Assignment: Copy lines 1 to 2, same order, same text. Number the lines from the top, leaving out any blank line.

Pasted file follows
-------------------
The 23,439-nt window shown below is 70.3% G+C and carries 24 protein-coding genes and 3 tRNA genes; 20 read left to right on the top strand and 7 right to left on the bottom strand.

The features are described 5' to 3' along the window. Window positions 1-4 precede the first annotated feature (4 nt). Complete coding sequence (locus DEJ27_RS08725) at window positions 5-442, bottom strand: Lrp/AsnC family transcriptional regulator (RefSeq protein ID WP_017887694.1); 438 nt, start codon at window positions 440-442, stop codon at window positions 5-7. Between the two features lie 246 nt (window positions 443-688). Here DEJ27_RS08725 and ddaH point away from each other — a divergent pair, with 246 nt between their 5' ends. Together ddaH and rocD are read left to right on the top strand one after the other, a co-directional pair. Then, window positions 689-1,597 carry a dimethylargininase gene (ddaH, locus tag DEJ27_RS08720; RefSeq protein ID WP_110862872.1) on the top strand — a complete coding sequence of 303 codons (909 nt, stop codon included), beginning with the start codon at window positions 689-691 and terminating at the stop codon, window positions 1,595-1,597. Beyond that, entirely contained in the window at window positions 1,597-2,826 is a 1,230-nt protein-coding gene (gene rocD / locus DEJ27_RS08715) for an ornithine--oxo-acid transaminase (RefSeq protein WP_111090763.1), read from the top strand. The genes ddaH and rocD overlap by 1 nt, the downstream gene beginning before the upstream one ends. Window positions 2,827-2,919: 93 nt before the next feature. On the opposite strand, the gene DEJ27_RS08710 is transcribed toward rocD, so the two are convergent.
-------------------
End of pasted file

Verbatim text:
The 23,439-nt window shown below is 70.3% G+C and carries 24 protein-coding genes and 3 tRNA genes; 20 read left to right on the top strand and 7 right to left on the bottom strand.

The features are described 5' to 3' along the window. Window positions 1-4 precede the first annotated feature (4 nt). Complete coding sequence (locus DEJ27_RS08725) at window positions 5-442, bottom strand: Lrp/AsnC family transcriptional regulator (RefSeq protein ID WP_017887694.1); 438 nt, start codon at window positions 440-442, stop codon at window positions 5-7. Between the two features lie 246 nt (window positions 443-688). Here DEJ27_RS08725 and ddaH point away from each other — a divergent pair, with 246 nt between their 5' ends. Together ddaH and rocD are read left to right on the top strand one after the other, a co-directional pair. Then, window positions 689-1,597 carry a dimethylargininase gene (ddaH, locus tag DEJ27_RS08720; RefSeq protein ID WP_110862872.1) on the top strand — a complete coding sequence of 303 codons (909 nt, stop codon included), beginning with the start codon at window positions 689-691 and terminating at the stop codon, window positions 1,595-1,597. Beyond that, entirely contained in the window at window positions 1,597-2,826 is a 1,230-nt protein-coding gene (gene rocD / locus DEJ27_RS08715) for an ornithine--oxo-acid transaminase (RefSeq protein WP_111090763.1), read from the top strand. The genes ddaH and rocD overlap by 1 nt, the downstream gene beginning before the upstream one ends. Window positions 2,827-2,919: 93 nt before the next feature. On the opposite strand, the gene DEJ27_RS08710 is transcribed toward rocD, so the two are convergent.